A huge problem is the lack of perspective.  For example, in the age group 1-4 years,  only 15 children have died.  Each death is a tragedy, but during that same period, 8803 children in the same age group died from other causes. The normal deaths from flu season are between 60,000 to 80,000 depending on how well the flu vaccine works. The Asian flu of 1957-58 killed 116,000 in the U.S. Adjusting for differences in population, that would be a death toll of 220,000 today, significantly higher than the current number of COVID-19 deaths.  

It may be a fact that many do not want to hear, but as the saying goes, life is a sexually transmitted condition, the outcome of which is 100% fatal. Baring some medical miracle, death is a part of life and will remain so in the future.  During the COVID period, nearly 1.6 million people died from all causes. Demanding that politicians from either political party stop the virus is about at reasonable as King Canute commanding the tide of the ocean to stop.

According to CDC data, the number of new cases per day peaked about July 23rd and started to decline.  It looks like deaths may be following. As unpopular as it may be, this good news. We are not over with the virus, and it certainly could mutate into a deadlier form.  But still, it remains good news. But many cannot seem to accept this.

Finally, it is irrational to only look at things from only one side.  COVID-19 is a serious problem that is killing people. But there are many other things, including the shutdown, that are also killing people. Some see only economic effects from the shutdown.  Yet, we know that economic downturns have a human cost beyond economics and these result in increased deaths.  Social Distancing and Isolation also take a toll on people’s well being and health.  The Washington Post reported in early May that,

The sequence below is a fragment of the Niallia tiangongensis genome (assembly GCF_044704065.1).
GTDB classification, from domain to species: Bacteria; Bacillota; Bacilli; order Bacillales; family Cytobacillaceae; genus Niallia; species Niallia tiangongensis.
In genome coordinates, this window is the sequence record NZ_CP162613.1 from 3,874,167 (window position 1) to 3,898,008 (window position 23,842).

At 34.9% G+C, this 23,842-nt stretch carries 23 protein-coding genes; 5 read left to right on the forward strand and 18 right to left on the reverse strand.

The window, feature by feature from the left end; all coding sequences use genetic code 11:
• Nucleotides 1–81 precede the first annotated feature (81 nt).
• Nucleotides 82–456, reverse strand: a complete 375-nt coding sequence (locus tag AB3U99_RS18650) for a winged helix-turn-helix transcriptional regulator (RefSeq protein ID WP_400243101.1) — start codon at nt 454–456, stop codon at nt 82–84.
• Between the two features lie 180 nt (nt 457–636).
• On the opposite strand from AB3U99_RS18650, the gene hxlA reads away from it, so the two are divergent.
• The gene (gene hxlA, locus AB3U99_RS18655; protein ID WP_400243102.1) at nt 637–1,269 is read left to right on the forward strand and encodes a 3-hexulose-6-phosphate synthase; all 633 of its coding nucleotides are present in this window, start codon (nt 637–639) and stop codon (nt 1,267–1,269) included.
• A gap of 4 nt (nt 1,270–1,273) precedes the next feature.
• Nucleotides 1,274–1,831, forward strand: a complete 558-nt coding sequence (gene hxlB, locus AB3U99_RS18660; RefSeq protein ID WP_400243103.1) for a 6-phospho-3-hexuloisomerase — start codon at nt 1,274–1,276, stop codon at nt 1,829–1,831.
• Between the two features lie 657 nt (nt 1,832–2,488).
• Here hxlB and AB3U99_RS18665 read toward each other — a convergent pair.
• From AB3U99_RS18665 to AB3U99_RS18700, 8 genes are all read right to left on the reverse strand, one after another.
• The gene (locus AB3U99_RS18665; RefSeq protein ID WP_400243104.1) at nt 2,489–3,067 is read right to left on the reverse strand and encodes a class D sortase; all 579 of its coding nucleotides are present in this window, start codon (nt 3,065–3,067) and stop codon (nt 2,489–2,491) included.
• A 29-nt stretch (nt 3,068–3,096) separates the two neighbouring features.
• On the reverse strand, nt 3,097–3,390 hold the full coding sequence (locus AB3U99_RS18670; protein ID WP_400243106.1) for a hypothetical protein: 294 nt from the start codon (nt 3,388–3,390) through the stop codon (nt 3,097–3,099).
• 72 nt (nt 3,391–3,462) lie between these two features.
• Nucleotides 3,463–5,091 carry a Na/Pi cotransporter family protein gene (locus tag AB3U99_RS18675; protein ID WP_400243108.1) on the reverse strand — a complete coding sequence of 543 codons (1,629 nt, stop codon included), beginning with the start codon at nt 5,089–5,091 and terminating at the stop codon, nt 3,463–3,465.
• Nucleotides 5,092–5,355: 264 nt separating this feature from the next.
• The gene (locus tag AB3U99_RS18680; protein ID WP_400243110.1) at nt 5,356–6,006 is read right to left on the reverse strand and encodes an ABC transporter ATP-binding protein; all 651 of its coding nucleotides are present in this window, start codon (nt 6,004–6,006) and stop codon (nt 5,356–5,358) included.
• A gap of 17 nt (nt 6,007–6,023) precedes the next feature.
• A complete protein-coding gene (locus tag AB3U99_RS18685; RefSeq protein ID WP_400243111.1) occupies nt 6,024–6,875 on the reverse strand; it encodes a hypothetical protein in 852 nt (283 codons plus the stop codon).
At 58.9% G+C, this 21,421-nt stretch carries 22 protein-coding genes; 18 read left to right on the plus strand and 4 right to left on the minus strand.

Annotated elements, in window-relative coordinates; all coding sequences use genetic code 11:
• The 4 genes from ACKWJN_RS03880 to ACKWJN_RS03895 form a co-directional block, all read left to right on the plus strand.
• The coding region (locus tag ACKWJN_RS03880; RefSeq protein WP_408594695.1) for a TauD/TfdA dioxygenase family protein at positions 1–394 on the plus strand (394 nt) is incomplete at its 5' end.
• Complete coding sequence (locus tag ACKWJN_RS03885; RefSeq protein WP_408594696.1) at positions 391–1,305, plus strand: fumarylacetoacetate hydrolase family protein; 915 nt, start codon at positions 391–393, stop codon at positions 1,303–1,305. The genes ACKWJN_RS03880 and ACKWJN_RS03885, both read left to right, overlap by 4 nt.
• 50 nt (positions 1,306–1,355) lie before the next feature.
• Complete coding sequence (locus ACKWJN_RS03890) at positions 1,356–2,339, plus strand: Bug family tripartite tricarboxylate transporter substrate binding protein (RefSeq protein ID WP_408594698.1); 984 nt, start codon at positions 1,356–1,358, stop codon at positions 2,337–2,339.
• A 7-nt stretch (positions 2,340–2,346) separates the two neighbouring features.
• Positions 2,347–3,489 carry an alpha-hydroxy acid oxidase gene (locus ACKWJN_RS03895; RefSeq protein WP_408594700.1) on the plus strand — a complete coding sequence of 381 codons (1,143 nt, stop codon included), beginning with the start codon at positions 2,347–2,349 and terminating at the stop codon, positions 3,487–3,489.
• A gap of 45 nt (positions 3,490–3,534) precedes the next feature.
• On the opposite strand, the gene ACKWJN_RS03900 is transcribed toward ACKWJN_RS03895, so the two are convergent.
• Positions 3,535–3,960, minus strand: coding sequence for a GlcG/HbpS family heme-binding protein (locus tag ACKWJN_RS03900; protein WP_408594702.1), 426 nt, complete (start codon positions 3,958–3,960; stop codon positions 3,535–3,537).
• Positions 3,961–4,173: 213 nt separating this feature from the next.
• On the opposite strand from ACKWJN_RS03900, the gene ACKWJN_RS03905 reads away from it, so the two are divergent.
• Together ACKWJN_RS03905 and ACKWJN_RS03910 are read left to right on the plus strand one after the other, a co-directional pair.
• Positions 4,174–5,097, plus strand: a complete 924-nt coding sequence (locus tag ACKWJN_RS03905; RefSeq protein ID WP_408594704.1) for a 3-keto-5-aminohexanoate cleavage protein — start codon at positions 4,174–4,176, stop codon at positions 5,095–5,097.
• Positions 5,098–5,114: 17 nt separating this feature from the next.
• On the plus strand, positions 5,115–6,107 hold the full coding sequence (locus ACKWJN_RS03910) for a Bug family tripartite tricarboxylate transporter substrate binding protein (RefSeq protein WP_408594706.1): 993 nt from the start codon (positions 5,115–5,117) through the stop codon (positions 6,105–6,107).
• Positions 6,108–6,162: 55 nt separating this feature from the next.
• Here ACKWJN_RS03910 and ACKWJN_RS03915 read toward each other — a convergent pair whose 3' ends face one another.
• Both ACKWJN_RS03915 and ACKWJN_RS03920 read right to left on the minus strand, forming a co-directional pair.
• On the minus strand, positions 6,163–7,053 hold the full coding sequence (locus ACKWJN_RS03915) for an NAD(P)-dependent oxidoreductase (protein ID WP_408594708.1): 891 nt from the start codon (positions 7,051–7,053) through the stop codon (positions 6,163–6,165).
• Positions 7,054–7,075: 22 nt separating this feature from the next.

Three months into the coronavirus pandemic, the country is on the verge of another health crisis, with daily doses of death, isolation and fear generating widespread psychological trauma. Federal agencies and experts warn that a historic wave of mental-health problems is approaching: depression, substance abuse, post-traumatic stress disorder and suicide. 

For the third world, the problems of lockdowns are far worse, as they have interrupted normal supply chains. As Time reported on an Oxfam report,

Disruption to food production and supplies due to COVID-19 could cause more deaths from starvation than the disease itself…  The report found that 121 million more people could be “pushed to the brink of starvation this year” as a result of disruption to food production and supplies, diminishing aid as well as mass unemployment. The report estimates that COVID-19 related hunger could cause 12,000 deaths per day: the peak global mortality rate for COVID-19 in April was 10,000 deaths per day.

For those wanting to help, I would suggest a donation to Food For The Poor.

Yet as the number of new cases, hospitalizations, and deaths decline, fear and finger-pointing dominate the news, and the whole issue is becoming increasingly political.  That will help no one, except those who profit off of fear.

Aug 7th, 2020

One Comment to 'COVID-19: Is Reason Possible?'

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  1. Helen said,

    Statistical facts are well stated. As current society seems to like labels, I have labeled our current, global, societal situation as: ‘purposeful economic sabotage.’